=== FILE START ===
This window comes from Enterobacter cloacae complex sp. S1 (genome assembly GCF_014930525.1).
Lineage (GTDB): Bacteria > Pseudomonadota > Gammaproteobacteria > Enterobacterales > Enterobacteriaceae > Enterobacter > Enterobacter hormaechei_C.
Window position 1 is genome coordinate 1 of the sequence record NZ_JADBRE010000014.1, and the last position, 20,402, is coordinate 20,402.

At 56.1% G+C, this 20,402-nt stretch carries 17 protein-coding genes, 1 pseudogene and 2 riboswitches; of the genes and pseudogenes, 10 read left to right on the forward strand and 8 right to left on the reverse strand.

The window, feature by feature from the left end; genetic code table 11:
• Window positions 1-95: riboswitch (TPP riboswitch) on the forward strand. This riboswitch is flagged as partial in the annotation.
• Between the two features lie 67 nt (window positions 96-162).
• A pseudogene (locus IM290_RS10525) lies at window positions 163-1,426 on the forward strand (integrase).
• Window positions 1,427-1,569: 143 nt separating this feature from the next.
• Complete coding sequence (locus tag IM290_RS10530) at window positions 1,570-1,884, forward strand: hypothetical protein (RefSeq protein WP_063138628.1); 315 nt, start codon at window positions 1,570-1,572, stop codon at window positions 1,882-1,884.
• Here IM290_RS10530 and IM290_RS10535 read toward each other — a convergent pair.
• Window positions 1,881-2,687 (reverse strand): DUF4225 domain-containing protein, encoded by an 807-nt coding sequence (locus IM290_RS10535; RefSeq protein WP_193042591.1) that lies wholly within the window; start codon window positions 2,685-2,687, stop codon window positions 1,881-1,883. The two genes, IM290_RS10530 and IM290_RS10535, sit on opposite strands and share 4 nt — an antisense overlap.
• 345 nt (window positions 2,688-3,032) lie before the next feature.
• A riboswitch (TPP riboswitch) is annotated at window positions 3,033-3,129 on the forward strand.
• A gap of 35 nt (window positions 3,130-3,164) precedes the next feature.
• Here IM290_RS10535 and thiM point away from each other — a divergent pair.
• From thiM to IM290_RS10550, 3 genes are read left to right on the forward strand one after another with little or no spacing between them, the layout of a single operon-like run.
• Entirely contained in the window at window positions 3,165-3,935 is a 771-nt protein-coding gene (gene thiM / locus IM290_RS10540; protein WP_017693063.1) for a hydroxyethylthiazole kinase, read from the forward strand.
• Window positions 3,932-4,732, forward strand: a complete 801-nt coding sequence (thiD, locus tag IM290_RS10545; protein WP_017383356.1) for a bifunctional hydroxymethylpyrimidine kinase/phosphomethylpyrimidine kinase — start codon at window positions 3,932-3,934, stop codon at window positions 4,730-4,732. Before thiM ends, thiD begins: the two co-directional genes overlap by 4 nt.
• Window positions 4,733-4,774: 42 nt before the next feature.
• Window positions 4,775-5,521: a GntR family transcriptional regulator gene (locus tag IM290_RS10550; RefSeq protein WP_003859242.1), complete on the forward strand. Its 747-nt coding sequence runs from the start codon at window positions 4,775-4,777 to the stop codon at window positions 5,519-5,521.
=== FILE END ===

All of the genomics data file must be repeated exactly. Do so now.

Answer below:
This window comes from Enterobacter cloacae complex sp. S1 (genome assembly GCF_014930525.1).
Lineage (GTDB): Bacteria > Pseudomonadota > Gammaproteobacteria > Enterobacterales > Enterobacteriaceae > Enterobacter > Enterobacter hormaechei_C.
Window position 1 is genome coordinate 1 of the sequence record NZ_JADBRE010000014.1, and the last position, 20,402, is coordinate 20,402.

At 56.1% G+C, this 20,402-nt stretch carries 17 protein-coding genes, 1 pseudogene and 2 riboswitches; of the genes and pseudogenes, 10 read left to right on the forward strand and 8 right to left on the reverse strand.

The window, feature by feature from the left end; genetic code table 11:
• Window positions 1-95: riboswitch (TPP riboswitch) on the forward strand. This riboswitch is flagged as partial in the annotation.
• Between the two features lie 67 nt (window positions 96-162).
• A pseudogene (locus IM290_RS10525) lies at window positions 163-1,426 on the forward strand (integrase).
• Window positions 1,427-1,569: 143 nt separating this feature from the next.
• Complete coding sequence (locus tag IM290_RS10530) at window positions 1,570-1,884, forward strand: hypothetical protein (RefSeq protein WP_063138628.1); 315 nt, start codon at window positions 1,570-1,572, stop codon at window positions 1,882-1,884.
• Here IM290_RS10530 and IM290_RS10535 read toward each other — a convergent pair.
• Window positions 1,881-2,687 (reverse strand): DUF4225 domain-containing protein, encoded by an 807-nt coding sequence (locus IM290_RS10535; RefSeq protein WP_193042591.1) that lies wholly within the window; start codon window positions 2,685-2,687, stop codon window positions 1,881-1,883. The two genes, IM290_RS10530 and IM290_RS10535, sit on opposite strands and share 4 nt — an antisense overlap.
• 345 nt (window positions 2,688-3,032) lie before the next feature.
• A riboswitch (TPP riboswitch) is annotated at window positions 3,033-3,129 on the forward strand.
• A gap of 35 nt (window positions 3,130-3,164) precedes the next feature.
• Here IM290_RS10535 and thiM point away from each other — a divergent pair.
• From thiM to IM290_RS10550, 3 genes are read left to right on the forward strand one after another with little or no spacing between them, the layout of a single operon-like run.
• Entirely contained in the window at window positions 3,165-3,935 is a 771-nt protein-coding gene (gene thiM / locus IM290_RS10540; protein WP_017693063.1) for a hydroxyethylthiazole kinase, read from the forward strand.
• Window positions 3,932-4,732, forward strand: a complete 801-nt coding sequence (thiD, locus tag IM290_RS10545; protein WP_017383356.1) for a bifunctional hydroxymethylpyrimidine kinase/phosphomethylpyrimidine kinase — start codon at window positions 3,932-3,934, stop codon at window positions 4,730-4,732. Before thiM ends, thiD begins: the two co-directional genes overlap by 4 nt.
• Window positions 4,733-4,774: 42 nt before the next feature.
• Window positions 4,775-5,521: a GntR family transcriptional regulator gene (locus tag IM290_RS10550; RefSeq protein WP_003859242.1), complete on the forward strand. Its 747-nt coding sequence runs from the start codon at window positions 4,775-4,777 to the stop codon at window positions 5,519-5,521.